Appendix III: Membership of the Committee of Experts in:

Cornelis Hulsman, Diana Serodio (Ed.)

The 2014 Egyptian Constitution, page 145 - 146

Perspectives from Egypt

1. Edition 2017, ISBN print: 978-3-8288-3838-3, ISBN online: 978-3-8288-6933-2,

Series: Anwendungsorientierte Religionswissenschaft, vol. 10

Tectum, Baden-Baden
Bibliographic information
Appendix III: Membership of the Committee of Experts The Committee of Experts, also known as the Committee of Ten, consisted of six senior judges and four constitutional law professors, the latter of which were appointed by the Supreme Council of Egyptian Universities. Senior Judges Counselor Muhammad ' Id Mahjub Vice President of the Court of Cassation and Secretary General of the Higher Council of Judges Dr. Hasan al-Sayyid Basyuni Head of the Court of Appeals Counselor Muhammad 'Abd al-'Aziz Shinnawi Vice President of the Constitutional Court Dr. Muhammad Khayri Taha Vice-President of the Constitutional Court Dr. Issam al-Din 'Abd al- 'Aziz First Vice-President of the State Council Counselor Majdl al-'Ajati Vice-President of the State Council Professors o fC on stitu tional Law Dr. Fathi Fikri School of Law at Cairo University Dr. Hamdi 'All 'Umar Dean of the Law School at Zagazig University Dr. Salah al-Din Fawzi School of Law at Mansoura University Dr. 'AH Abd al-'Al School of Law at Ain Shams University 145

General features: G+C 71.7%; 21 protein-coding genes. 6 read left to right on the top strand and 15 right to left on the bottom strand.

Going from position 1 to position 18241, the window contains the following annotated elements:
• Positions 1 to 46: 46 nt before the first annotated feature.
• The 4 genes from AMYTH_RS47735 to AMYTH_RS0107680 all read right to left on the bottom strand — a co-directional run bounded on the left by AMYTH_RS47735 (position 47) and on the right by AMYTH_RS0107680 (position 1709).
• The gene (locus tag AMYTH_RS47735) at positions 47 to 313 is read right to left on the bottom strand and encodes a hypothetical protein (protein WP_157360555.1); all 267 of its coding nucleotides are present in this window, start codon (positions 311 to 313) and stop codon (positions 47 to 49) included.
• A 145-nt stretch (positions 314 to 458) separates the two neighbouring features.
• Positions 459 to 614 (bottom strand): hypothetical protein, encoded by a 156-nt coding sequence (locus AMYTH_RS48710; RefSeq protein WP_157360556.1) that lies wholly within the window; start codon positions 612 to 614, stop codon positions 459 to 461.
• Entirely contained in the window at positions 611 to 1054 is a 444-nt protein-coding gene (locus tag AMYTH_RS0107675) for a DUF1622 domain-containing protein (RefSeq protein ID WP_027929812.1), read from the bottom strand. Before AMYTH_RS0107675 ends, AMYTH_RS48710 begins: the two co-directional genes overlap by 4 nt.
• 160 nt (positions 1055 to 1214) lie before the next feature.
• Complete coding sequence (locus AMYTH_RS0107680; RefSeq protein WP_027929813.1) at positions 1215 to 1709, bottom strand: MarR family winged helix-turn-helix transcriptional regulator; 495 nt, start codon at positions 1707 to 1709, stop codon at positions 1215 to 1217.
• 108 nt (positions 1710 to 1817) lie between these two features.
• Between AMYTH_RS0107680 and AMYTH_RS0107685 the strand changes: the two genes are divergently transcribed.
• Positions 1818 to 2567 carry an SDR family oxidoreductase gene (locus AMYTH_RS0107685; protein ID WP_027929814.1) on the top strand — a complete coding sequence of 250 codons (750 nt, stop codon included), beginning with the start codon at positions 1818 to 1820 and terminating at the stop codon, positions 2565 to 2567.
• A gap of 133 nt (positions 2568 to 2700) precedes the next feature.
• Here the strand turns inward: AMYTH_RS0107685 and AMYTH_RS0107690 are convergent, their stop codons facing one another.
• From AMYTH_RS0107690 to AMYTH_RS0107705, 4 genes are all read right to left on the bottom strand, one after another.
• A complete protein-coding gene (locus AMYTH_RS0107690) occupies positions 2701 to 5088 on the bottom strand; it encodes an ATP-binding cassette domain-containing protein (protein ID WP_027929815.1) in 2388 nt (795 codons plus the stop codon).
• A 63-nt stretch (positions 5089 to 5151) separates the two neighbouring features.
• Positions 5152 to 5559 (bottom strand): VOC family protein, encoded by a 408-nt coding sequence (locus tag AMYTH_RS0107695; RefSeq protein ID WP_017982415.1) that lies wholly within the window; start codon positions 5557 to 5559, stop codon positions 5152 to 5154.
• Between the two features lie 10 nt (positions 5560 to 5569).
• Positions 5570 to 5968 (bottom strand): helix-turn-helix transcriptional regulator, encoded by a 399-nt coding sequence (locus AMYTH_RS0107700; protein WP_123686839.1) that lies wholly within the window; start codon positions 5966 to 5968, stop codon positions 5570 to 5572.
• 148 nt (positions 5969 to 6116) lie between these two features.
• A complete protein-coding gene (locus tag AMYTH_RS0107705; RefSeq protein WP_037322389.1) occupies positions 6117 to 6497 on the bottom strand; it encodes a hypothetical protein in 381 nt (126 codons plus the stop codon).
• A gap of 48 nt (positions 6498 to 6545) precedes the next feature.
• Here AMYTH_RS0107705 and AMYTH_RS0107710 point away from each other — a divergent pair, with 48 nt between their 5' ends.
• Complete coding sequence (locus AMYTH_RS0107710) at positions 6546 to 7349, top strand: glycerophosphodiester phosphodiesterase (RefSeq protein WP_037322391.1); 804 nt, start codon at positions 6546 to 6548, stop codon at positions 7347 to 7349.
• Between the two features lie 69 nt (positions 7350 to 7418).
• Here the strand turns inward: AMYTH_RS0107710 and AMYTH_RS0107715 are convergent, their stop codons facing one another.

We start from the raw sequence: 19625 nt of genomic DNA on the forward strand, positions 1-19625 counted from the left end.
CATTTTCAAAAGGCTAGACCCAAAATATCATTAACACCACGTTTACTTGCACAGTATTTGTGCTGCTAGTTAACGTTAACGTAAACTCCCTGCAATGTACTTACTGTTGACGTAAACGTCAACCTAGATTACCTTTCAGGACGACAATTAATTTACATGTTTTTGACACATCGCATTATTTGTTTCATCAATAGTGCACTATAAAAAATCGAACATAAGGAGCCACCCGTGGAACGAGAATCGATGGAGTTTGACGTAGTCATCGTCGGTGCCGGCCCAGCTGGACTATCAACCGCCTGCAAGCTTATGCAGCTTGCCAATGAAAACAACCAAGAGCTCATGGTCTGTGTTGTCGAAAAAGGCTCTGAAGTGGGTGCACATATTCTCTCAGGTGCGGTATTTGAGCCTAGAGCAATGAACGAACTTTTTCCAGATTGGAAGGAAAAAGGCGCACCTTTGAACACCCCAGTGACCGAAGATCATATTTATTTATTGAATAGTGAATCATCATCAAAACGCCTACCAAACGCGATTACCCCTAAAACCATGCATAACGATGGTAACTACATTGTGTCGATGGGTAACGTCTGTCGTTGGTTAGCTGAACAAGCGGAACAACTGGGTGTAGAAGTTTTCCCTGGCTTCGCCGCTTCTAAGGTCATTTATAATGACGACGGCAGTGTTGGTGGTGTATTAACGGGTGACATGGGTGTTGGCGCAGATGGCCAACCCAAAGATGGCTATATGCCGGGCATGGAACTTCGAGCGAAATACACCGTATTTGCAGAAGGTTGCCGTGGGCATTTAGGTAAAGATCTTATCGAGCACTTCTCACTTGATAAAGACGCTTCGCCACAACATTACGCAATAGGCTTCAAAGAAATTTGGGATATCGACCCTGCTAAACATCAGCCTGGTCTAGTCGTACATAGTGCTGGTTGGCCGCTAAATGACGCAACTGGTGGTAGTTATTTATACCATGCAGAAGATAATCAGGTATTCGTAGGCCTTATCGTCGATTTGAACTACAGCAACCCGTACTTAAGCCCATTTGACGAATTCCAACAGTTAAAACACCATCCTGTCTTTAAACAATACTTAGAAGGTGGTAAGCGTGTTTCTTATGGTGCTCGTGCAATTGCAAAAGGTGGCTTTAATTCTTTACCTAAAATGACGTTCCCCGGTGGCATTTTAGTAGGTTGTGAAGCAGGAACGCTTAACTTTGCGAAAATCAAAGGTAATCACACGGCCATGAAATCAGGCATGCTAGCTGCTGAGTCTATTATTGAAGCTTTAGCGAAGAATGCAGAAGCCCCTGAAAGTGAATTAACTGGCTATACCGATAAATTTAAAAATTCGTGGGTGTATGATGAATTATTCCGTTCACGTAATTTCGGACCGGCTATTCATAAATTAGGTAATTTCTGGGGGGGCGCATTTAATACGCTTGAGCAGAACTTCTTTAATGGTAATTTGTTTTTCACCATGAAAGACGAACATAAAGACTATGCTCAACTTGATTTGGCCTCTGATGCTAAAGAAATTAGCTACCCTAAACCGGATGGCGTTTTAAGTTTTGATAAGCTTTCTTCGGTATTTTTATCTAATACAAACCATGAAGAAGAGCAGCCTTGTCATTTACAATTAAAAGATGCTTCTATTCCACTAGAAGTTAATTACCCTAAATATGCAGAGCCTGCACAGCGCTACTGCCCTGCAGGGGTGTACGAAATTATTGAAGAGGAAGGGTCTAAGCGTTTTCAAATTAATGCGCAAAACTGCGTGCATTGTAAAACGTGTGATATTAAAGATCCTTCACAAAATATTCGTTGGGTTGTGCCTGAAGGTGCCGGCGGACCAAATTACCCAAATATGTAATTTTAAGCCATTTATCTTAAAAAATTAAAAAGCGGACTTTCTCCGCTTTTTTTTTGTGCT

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After President Hosni Mubarak was toppled in 2011, discussions followed immediately regarding the revision of the Egyptian Constitution. Islamist political groups insisted that Parliamentary and Presidential elections should precede the formation of a new Constitution, aiming to use their momentum to gain the upper hand in the Constitutional Assembly. Non-Islamists believed that representatives from all layers of society must first formulate a new Constitution before elections should be held. Out of this struggle emerged the 2012 Constitution, a document deeply influenced by Islamist political ideas and goals. Dissatisfied with the proceedings, the non-Islamists walked out of the Constitutional Assembly before the Constitution was finalized. In attempts to reconcile the alienated non-Islamist factions, and heal a divided Egyptian society, the Egyptian Constitution of 2014 was created. All efforts were made to avoid a similar walk-out from Islamist factions. Various political actors were interviewed during, and shortly after the 2014 constitutional formation process. This book is essential reading for anyone wishing to understand the discussions and debates surrounding the formation of the 2014 Constitution. This book follows and complements the previous books in the series on recent religious and political developments in Egypt, in particular Vol. 3 The Sharia as the Main Source of Legislation? (2012), Vol. 8 Rise and Fall of the Muslim Brotherhood 2011-2013 (2016), Vol. 9 From Ruling to Opposition 2011-2013 (2017).